Dolphins talk in a manner similar to Kim Kardashian, Katy Perry and Scarlett Johansson KossyDerrickBlog KossyDerrickEnt


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Saturday, March 4, 2023

Dolphins talk in a manner similar to Kim Kardashian, Katy Perry and Scarlett Johansson

Dolphins talk in a manner similar to Kim Kardashian, Katy Perry and Scarlett Johansson.

According to a study conducted by the University of Denmark, the animal uses a sonic technique where it produces low sounds by elongating syllables mimicking the celebrities.

Kim Kardashian does it. So do Scarlett Johansson and Katy Perry.

And it turns out many whales also use “vocal fry,” the deep, gravelly vocal register these celebrities and a growing number of young American women have taken up.

Except the group of animals, which includes sperm wales, orcas, dolphins and porpoises, use “vocal fry” to help find their prey, according to the paper published Thursday. The study in the journal Science found the whales, like people, have three vocal registers: a normal voice, a falsetto and that creaky fry.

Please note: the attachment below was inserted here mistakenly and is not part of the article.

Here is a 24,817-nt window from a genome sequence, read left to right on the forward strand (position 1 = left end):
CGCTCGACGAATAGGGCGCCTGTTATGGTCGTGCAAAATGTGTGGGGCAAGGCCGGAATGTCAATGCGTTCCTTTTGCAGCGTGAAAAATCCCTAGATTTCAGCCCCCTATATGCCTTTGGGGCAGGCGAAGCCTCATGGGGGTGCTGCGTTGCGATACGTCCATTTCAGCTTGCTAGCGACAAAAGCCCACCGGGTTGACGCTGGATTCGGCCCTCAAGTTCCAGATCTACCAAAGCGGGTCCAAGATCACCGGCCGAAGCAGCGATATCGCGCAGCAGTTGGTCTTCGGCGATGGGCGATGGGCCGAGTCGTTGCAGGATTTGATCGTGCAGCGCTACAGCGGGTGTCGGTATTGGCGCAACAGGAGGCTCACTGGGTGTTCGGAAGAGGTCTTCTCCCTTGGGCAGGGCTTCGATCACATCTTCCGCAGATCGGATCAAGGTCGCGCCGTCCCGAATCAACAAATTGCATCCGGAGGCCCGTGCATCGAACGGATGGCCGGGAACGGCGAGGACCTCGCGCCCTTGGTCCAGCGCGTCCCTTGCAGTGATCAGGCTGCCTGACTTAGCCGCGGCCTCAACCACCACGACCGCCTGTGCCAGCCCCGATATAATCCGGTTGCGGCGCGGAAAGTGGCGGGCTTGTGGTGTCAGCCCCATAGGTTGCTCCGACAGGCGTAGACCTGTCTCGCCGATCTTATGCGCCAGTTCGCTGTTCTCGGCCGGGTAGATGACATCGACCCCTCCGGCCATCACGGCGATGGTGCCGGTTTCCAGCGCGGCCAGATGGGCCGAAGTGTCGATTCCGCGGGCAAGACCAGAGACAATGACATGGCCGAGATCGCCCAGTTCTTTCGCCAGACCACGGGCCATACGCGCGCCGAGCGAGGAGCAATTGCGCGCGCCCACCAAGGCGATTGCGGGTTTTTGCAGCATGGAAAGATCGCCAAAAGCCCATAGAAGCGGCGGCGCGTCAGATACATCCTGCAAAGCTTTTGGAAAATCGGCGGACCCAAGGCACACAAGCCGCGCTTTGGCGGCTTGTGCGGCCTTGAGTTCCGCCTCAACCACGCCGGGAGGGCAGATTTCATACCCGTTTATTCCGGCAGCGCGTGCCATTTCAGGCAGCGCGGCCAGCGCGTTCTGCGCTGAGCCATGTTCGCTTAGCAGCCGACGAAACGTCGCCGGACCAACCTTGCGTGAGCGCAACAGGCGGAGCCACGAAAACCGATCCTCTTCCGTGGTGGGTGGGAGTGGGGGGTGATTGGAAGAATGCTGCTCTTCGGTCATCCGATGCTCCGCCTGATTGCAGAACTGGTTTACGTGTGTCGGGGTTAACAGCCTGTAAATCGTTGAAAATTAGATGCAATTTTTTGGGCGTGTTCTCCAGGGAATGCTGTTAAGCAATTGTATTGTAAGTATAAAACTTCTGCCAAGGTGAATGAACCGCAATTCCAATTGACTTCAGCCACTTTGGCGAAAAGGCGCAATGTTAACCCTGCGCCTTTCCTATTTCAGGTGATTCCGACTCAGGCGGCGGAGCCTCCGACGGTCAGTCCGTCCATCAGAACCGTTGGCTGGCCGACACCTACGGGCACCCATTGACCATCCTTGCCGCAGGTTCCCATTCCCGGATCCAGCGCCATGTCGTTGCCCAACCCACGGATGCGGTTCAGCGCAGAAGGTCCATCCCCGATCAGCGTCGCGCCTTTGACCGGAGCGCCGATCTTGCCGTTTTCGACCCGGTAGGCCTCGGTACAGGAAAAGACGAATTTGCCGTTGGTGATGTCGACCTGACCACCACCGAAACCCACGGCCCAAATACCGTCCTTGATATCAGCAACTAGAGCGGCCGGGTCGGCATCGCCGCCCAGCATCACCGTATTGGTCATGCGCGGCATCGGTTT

“The similarities we find are really striking,” said Coen Elemans, a voice scientist at the University of Southern Denmark who led the study. “This is the first evidence of broad register use in any animal, besides humans.”

Among Americans, vocal fry can be divisive. Some find the low, guttural voice to be grating. Others warn the raspy tone makes prospective employees less hireable. Radio stations get complaints about hosts who end their sentences with the scratchy voice.

But the ranks of vocal friers are growing, particularly among younger women. Many who speak with a creak view criticism of vocal fry as sexist social policing of women’s voices. And plenty of celebrities today – including Kardashian, Johansson and Perry – often talk in that gritty register, according to Elemans.

Known as “vocal fry” in humans, the technique produces the lowest sounds by dragging out syllables.

Britney fuelled the craze by using it in her pronunciation of her debut hit Baby One More Time.

READ MORE: Brit's horror injuries after wild dolphin attack left her 'fighting for her life'

And now the vocal fry has been identified in dolphins and killer whales, who use a similar vocal method during hunting.

Their ultrasonic echolocation clicks help them find, track and catch prey. Experts have suggested that women use the deeper tones to seem more masculine and better equipped to take on men in the workplace.

Others have described the technique as potentially “vocally damaging” as it can cause laryngeal tension and voice fatigue.

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